The recent death of autobiographical comics writer Harvey Pekar at age 70 was a more bitter than sweet reminder of one of the first really great films of our young millennium. Released in 2003 and written and directed by the husband and wife team of Shari Springer Berman and Robert Pulcini, “American Splendor” dared to place actors Paul Giamatti, Hope Davis, and Judah Friedlander — portraying Pekar, wife Joyce Brabner, and their ultra-nerd friend, Toby Radloff — alongside the real Pekar, Brabner, and Radloff, seamlessly combining traditional fiction, documentary film, and some charmingly minimalist comic book-style animation to make easily the most inventive and rewarding comics-to-film translation so far. (Yes, I think it’s better than “The Dark Knight.”)
What made it even more impressive was that this was the first fiction film by its makers. Prior to “American Splendor,” Berman and Pulcini were the documentararians behind a pair of films focusing on film and show-business landmarks. They chronicled the death of a venerable, movie-star-beloved Beverly Hills restaurant in “Off the Menu: The Last Days of Chasen’s” and the rebirth of the ultimate movieland cemetery into the world’s hippest burial plot in “The Young and the Dead.” The pair also made a 2006 IFC documentary about road movies, “Wanderlust.”
Their return to fiction films, 2007’s “The Nanny Diaries,” was less well-received, but now Berman and Pulcini are back with an imperfect but enjoyable comedy. Co-written with author Jonathan Ames (HBO’s “Bored to Death”) from his semi-autobiographical novel, “The Extra Man” stars Paul Dano as Louis Ives, a courtly 20-something with a fixation on 1920s literature and a certain amount of sexual/gender confusion, who finds himself spending a lot of time with his new roommate — an aging, ultra-obscure, ultra-reactionary playwright named Henry Harrison (Oscar and Tony winning veteran stage and film star Kevin Kline).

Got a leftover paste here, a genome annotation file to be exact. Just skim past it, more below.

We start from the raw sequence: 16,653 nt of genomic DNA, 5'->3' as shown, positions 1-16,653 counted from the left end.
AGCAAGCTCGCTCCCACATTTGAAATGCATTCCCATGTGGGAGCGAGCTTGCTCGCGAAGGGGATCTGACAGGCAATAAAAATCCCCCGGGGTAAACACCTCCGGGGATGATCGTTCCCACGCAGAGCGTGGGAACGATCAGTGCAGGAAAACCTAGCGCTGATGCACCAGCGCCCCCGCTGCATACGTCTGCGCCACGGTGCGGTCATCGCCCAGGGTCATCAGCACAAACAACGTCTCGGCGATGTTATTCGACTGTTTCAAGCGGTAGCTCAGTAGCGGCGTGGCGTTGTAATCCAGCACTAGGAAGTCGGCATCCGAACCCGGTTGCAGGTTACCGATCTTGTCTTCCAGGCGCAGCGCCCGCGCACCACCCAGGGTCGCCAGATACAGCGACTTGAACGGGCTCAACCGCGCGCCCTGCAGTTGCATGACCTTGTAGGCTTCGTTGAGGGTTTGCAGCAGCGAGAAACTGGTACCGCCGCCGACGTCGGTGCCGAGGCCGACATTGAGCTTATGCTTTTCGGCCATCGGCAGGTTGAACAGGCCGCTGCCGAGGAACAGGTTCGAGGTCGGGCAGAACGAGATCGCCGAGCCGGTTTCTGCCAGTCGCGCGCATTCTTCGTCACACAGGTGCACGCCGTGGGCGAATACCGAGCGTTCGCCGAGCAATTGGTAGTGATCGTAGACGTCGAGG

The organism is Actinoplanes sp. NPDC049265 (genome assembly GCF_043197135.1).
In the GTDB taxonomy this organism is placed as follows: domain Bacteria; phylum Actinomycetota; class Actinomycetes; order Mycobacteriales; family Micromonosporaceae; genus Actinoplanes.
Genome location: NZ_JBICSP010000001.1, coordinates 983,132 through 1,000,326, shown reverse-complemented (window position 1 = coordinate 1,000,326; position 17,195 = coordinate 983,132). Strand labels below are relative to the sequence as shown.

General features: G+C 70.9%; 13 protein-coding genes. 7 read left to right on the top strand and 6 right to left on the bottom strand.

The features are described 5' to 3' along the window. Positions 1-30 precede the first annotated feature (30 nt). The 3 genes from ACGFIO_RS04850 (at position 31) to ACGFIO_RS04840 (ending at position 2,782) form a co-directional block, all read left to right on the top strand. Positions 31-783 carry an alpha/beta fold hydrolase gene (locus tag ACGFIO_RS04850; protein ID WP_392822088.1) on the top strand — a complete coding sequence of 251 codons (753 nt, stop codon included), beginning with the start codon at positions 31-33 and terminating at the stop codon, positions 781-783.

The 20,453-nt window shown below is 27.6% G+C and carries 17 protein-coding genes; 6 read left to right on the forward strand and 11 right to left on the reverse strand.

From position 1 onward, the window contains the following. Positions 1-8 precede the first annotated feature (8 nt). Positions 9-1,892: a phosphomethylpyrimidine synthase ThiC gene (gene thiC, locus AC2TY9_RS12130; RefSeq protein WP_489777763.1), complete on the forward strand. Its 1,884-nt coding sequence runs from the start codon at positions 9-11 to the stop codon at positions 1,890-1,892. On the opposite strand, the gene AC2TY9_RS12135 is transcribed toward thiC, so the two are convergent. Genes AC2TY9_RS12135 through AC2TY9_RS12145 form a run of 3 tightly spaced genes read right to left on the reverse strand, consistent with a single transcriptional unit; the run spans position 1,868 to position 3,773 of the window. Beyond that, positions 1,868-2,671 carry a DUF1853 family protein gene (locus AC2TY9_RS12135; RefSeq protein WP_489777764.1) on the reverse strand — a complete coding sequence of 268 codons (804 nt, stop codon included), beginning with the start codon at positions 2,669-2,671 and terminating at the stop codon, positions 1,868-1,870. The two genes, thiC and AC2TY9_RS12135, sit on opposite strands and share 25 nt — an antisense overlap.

Berman and Pulcini are also preparing their next film. “Cinema Verite,” with James Gandolfini, Diane Lane, and Tim Robbins starring in a screenplay by veteran scenarist David Seltzer (“The Omen,” “Punchline”). It’s a tailor-made premise for the couple: the making of “An American Family,” the groundbreaking and highly controversial PBS documentary series which essentially created the modern reality television genre in 1975. The series was also the inspiration for the 1979 Albert Brooks comedy, “Real Life.”
When I was escorted to the room at L.A.’s Four Seasons where I was to meet with the writing-directing pair, I was surprised to see only one person and at first I wasn’t sure I had arrived at the right place. Robert Pulcini and I talked about our shared first name (he’s a “Bob” too), and he explained cordially that his wife would be returning in just a moment. Shari Springer Berman arrived and then somehow got into the topic of the unusual spelling of my last name. All very fascinating — to me — but I figured I’d better talk about Berman and Pulcini’s movies instead.